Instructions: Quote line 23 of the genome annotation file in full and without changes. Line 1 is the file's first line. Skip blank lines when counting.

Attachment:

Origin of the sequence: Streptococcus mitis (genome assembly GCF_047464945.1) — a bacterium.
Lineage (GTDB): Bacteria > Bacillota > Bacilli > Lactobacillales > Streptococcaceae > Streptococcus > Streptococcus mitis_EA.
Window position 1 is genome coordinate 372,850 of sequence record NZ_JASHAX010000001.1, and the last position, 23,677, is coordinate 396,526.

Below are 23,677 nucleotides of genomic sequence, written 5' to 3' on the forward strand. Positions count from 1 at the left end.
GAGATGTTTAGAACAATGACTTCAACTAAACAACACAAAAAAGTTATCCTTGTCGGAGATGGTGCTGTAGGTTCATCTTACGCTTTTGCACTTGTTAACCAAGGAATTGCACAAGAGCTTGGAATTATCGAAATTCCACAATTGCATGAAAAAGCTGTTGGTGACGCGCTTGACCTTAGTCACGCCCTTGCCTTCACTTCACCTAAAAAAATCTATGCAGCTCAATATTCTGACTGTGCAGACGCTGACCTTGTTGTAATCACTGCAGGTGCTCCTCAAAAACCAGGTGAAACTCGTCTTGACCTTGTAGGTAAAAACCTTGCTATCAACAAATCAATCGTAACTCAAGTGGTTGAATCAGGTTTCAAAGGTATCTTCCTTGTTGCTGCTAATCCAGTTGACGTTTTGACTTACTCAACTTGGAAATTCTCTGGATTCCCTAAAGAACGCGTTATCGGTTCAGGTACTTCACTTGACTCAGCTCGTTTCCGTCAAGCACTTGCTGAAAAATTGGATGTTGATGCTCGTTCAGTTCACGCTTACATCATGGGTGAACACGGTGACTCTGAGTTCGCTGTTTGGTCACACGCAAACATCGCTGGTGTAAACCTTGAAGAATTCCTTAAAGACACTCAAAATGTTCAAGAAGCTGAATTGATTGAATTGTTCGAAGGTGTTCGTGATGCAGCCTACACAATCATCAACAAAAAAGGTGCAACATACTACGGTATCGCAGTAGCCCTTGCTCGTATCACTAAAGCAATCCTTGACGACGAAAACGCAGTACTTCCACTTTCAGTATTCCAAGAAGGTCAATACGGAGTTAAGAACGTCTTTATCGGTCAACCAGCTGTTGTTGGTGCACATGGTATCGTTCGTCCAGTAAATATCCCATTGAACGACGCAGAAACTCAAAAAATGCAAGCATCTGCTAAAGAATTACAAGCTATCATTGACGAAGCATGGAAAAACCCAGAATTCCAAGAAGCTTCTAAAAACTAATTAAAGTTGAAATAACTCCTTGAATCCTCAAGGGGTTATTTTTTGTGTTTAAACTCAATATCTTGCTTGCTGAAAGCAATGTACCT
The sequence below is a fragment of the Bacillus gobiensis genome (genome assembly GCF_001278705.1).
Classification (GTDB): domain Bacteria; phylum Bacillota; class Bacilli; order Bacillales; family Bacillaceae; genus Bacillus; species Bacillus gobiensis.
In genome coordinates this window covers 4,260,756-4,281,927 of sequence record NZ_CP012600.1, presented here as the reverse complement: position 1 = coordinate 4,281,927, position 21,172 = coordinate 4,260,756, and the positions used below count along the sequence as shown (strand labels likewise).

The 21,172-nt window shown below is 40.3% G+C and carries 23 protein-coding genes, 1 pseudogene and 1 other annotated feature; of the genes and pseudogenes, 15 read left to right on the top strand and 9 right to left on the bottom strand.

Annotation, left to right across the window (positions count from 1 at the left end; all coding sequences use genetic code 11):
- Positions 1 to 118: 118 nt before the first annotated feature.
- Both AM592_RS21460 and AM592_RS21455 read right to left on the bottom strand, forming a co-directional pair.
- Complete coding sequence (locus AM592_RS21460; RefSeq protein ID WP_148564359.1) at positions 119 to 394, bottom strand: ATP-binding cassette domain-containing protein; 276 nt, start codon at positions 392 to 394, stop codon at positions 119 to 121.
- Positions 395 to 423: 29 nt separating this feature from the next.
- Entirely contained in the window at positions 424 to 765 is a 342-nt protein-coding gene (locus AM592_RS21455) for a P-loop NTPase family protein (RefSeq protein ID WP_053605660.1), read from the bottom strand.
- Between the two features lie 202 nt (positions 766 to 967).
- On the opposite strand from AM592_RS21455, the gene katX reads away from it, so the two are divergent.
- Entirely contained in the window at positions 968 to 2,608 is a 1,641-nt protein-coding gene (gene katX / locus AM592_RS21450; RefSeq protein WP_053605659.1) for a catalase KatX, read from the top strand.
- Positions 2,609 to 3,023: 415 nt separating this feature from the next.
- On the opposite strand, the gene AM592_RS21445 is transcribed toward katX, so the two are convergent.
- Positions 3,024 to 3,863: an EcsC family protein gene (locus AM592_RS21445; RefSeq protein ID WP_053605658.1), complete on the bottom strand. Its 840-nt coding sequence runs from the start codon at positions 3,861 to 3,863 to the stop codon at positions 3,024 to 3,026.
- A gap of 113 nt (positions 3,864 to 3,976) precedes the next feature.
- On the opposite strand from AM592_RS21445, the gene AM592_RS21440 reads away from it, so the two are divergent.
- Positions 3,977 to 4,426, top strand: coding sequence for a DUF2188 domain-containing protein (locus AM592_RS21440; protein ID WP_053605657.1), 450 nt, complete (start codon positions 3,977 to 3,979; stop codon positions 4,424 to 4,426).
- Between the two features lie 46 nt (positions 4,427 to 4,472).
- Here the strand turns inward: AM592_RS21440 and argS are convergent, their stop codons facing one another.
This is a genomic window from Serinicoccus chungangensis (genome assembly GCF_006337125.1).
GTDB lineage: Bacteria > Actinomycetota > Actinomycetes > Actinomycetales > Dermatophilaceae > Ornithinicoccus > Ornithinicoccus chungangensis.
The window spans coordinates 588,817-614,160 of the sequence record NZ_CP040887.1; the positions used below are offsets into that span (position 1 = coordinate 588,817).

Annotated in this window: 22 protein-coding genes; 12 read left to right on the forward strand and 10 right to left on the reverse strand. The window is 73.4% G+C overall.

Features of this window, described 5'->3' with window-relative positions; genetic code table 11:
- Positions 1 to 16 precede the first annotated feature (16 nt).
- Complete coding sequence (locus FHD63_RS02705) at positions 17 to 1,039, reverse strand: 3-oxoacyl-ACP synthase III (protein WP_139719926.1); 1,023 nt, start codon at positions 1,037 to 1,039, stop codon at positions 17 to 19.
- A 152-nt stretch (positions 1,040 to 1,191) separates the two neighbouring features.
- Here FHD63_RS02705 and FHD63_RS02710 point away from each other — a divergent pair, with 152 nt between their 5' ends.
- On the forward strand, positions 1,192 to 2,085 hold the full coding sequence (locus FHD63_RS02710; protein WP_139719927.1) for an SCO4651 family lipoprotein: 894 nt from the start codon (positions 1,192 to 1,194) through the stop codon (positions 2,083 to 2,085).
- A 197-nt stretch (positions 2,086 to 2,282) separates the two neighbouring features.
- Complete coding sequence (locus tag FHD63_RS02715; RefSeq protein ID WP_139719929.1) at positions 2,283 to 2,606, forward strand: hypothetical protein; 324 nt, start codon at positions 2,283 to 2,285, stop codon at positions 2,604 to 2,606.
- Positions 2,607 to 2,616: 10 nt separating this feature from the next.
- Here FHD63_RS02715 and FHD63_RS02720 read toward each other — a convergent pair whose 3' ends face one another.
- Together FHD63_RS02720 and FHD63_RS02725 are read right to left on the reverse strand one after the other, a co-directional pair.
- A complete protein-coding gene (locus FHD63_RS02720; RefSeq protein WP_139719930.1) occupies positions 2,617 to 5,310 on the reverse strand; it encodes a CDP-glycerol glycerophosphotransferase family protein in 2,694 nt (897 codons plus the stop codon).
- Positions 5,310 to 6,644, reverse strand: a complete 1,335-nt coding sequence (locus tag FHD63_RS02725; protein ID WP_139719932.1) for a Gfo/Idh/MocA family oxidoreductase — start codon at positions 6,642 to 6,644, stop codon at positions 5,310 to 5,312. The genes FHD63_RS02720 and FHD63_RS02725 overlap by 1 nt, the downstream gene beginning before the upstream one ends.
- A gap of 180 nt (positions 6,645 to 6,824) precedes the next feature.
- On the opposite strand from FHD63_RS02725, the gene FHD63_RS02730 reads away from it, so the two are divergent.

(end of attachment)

- On the opposite strand from AM592_RS21445, the gene AM592_RS21440 reads away from it, so the two are divergent.